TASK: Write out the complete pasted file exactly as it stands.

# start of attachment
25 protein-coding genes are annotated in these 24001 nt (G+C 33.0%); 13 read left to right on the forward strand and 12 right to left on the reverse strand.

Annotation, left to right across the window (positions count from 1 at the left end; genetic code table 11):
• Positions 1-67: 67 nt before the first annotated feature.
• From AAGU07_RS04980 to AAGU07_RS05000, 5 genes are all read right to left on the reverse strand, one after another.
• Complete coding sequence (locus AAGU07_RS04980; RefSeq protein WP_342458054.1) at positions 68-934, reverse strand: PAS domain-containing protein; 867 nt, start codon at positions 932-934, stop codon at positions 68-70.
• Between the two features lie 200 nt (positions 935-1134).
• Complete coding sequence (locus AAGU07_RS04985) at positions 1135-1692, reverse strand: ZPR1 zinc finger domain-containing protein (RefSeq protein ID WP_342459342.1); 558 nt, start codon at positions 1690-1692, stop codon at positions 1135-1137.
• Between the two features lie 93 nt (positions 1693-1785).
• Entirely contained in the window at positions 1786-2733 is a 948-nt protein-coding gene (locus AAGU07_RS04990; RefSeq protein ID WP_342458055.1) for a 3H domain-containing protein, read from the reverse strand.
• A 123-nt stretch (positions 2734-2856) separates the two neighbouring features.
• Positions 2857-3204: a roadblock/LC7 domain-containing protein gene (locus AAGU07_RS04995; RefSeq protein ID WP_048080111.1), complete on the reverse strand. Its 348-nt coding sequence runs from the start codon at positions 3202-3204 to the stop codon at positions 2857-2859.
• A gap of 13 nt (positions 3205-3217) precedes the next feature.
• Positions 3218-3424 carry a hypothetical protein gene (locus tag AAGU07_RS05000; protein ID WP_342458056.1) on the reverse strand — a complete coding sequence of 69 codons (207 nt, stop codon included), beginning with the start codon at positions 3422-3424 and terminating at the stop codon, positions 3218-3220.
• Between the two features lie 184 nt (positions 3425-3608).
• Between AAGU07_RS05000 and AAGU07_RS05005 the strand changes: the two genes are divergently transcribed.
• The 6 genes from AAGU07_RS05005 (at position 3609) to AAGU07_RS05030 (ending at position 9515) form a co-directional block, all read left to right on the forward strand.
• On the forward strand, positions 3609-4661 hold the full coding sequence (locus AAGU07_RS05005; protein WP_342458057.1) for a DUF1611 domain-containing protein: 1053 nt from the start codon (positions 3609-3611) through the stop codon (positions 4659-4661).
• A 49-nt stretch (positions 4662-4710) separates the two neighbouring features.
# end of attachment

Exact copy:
25 protein-coding genes are annotated in these 24001 nt (G+C 33.0%); 13 read left to right on the forward strand and 12 right to left on the reverse strand.

Annotation, left to right across the window (positions count from 1 at the left end; genetic code table 11):
• Positions 1-67: 67 nt before the first annotated feature.
• From AAGU07_RS04980 to AAGU07_RS05000, 5 genes are all read right to left on the reverse strand, one after another.
• Complete coding sequence (locus AAGU07_RS04980; RefSeq protein WP_342458054.1) at positions 68-934, reverse strand: PAS domain-containing protein; 867 nt, start codon at positions 932-934, stop codon at positions 68-70.
• Between the two features lie 200 nt (positions 935-1134).
• Complete coding sequence (locus AAGU07_RS04985) at positions 1135-1692, reverse strand: ZPR1 zinc finger domain-containing protein (RefSeq protein ID WP_342459342.1); 558 nt, start codon at positions 1690-1692, stop codon at positions 1135-1137.
• Between the two features lie 93 nt (positions 1693-1785).
• Entirely contained in the window at positions 1786-2733 is a 948-nt protein-coding gene (locus AAGU07_RS04990; RefSeq protein ID WP_342458055.1) for a 3H domain-containing protein, read from the reverse strand.
• A 123-nt stretch (positions 2734-2856) separates the two neighbouring features.
• Positions 2857-3204: a roadblock/LC7 domain-containing protein gene (locus AAGU07_RS04995; RefSeq protein ID WP_048080111.1), complete on the reverse strand. Its 348-nt coding sequence runs from the start codon at positions 3202-3204 to the stop codon at positions 2857-2859.
• A gap of 13 nt (positions 3205-3217) precedes the next feature.
• Positions 3218-3424 carry a hypothetical protein gene (locus tag AAGU07_RS05000; protein ID WP_342458056.1) on the reverse strand — a complete coding sequence of 69 codons (207 nt, stop codon included), beginning with the start codon at positions 3422-3424 and terminating at the stop codon, positions 3218-3220.
• Between the two features lie 184 nt (positions 3425-3608).
• Between AAGU07_RS05000 and AAGU07_RS05005 the strand changes: the two genes are divergently transcribed.
• The 6 genes from AAGU07_RS05005 (at position 3609) to AAGU07_RS05030 (ending at position 9515) form a co-directional block, all read left to right on the forward strand.
• On the forward strand, positions 3609-4661 hold the full coding sequence (locus AAGU07_RS05005; protein WP_342458057.1) for a DUF1611 domain-containing protein: 1053 nt from the start codon (positions 3609-3611) through the stop codon (positions 4659-4661).
• A 49-nt stretch (positions 4662-4710) separates the two neighbouring features.